The worm that didn't turn up
Like many people last week, I received an urgent email from our network manager. It reads, in part: 'A new virus "W32/IRCBot.worm! MS05-039" is active out there and many machines are already infected. Therefore, everyone is requested to update their anti-virus and windows IMMEDIATELY. McAfee VirusScan 7 does not show the infection so McAfee VirusScan 8.0i (with today's update 4560) is required to detect and remove the worm. Hijackthis, Rootkit Revealer and FPORT are not effective with the hack. All Windows machines that have not been patched with the latest MS05-039 patch are vulnerable to this worm. Please either bring them up to date with the latest MS patches and anti-virus software or remove them from the network until they have been brought up to date.
'The MS05-039 patch for different versions of MS Windows can be downloaded from...'.
And so it goes on. For some people on this particular network, this message has the makings of a nightmare. I'm thinking particularly of students writing their dissertations who are already teetering on the brink of nervous exhaustion. The thought that the machine on which they are working night and day has been compromised by another piece of vicious malware might be what tips them over the edge.
And these are the lucky ones because they work in an institution where competent technical support is at hand. Over the holidays, I met lots of people who have to shift for themselves, who don't have access to computing expertise. They have PCs they use for word processing, email and web-browsing.
Many of their machines have been infected by viruses, spyware and adware. They have no idea how to rid themselves of these pestilences. And even when they have anti-virus software installed, they find it difficult or confusing to keep their defences up to date, especially if they access the net via dial-up lines. Most of them have no idea what a firewall is. And in some cases they are driven to the edge of hysteria by the sheer difficulty of operating a PC.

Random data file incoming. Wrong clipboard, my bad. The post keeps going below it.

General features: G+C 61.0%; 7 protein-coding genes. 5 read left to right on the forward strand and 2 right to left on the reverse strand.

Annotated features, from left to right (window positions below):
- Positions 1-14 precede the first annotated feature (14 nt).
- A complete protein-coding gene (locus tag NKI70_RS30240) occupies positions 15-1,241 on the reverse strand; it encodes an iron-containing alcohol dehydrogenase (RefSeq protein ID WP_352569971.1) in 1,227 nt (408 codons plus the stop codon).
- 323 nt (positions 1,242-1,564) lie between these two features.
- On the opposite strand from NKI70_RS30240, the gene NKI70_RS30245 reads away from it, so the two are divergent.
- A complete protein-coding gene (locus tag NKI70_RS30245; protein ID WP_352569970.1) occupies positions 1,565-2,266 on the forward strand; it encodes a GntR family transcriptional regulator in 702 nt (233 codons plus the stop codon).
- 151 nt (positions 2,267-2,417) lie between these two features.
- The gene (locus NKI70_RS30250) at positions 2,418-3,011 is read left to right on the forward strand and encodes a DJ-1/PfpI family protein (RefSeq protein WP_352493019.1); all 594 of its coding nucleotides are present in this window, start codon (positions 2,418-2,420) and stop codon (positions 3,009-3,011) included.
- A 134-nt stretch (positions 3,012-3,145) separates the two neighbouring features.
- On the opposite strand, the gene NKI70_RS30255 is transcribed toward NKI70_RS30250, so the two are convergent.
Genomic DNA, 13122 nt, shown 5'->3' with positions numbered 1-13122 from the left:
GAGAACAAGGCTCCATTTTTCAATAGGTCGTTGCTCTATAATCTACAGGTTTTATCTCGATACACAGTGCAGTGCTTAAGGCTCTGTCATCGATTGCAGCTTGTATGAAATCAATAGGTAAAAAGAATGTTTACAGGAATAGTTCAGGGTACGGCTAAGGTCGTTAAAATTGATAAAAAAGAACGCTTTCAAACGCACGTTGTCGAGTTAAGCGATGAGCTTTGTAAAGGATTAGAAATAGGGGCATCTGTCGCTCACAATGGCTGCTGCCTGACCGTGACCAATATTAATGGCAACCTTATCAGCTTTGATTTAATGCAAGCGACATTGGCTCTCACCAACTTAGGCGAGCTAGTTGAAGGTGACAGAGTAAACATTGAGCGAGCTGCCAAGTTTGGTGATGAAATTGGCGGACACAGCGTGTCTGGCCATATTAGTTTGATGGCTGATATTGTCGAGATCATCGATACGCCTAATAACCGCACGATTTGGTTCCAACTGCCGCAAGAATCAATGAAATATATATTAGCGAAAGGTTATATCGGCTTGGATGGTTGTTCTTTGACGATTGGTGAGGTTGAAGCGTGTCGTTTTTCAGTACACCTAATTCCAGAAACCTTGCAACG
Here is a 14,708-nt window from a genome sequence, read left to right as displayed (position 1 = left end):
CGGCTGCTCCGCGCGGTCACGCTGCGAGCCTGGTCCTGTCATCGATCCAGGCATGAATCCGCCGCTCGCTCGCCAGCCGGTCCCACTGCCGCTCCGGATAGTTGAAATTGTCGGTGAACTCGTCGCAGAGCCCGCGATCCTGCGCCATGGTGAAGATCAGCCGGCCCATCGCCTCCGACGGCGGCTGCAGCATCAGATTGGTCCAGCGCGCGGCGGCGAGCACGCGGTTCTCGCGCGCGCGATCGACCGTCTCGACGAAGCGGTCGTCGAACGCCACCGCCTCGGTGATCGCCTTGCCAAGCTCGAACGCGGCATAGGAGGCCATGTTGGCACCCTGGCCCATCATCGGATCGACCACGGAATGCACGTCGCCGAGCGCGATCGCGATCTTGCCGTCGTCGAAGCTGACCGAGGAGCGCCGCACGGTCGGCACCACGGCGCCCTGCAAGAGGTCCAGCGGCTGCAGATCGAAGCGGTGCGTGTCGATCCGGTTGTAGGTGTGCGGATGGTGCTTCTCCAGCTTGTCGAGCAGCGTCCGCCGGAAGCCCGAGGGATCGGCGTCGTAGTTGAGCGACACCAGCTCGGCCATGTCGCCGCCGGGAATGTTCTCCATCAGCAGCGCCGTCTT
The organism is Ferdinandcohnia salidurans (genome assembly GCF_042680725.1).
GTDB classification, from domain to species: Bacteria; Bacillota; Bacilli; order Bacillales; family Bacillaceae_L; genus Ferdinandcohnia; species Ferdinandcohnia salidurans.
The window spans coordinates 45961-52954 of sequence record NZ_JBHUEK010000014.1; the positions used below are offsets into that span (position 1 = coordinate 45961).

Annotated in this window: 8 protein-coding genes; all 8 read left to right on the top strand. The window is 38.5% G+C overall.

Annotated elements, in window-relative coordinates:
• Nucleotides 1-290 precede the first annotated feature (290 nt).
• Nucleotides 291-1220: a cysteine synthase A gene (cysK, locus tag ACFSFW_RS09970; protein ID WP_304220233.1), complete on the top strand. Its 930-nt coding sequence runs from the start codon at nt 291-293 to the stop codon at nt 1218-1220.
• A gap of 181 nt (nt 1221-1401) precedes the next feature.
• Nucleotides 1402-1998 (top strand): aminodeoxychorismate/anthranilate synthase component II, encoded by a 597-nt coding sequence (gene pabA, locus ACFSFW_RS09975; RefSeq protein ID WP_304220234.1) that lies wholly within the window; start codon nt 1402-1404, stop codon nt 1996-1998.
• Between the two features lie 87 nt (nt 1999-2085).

One of the great mysteries of the age is why people put up with this pain. If the automobile industry produced such clumsy, insecure and vulnerable vehicles, those car company executives who had escaped lynching would be in jail for their own protection. And their companies would be bankrupt because consumers wouldn't buy such lousy products. But somehow, computing's different. And not just metaphorically - they are also legally privileged: software companies that produce faulty or unsafe products are allowed to escape liability for the damage and stress they cause.
So I ask again: why do people put up with it? One possible answer is that they believe there is no alternative: if they wish to have the benefits of computing (so they reason) they must put up with the pain. Yet they must know by now that this is baloney - real alternatives do exist.
In my case, for example, I have not used a Windows machine for any serious purpose since 1999. And in those six years, I have never had a computer virus, trojan or worm. Not a single one. Neither has any adware or spyware taken over my browser (which also comes with a facility for automatically blocking pop-up windows as well as the ability to do tabbed browsing). And all this despite being connected to the net 24 hours a day, seven days a week.
How have I achieved this blissful freedom? Simple: by using only computers running Apple or Linux software. No special geeky skills required - just common sense and a desire to avoid pain. For six years, I have enjoyed all the benefits of networked computing without experiencing any of the downsides.
But now comes the really puzzling bit. When friends and family tell me their woeful stories of viruses and worms, I have learnt to bite my tongue and make sympathetic, but incoherent noises. This was not how I used to react. Once upon a time I would say, in a smugly superior way, that if people would insist on supping with the devil then they should expect to get scorched; and if they wished to get off this torture-rack then they should move to a different - Apple or Linux - platform.
But I rapidly learnt this was not what these wretches want to hear. They do not want to be told that they should abandon their Microsoft-ridden machines and worship in a different church. So in the end, I stopped telling them about Apple and Linux and began mouthing the soothing bromides favoured by vicars when dealing with terminal cases.
And the moral of the story? Simply this: as far as computing is concerned, most people are masochists. And I am a sadist, because I have stopped flogging them with the truth.
By John Naughton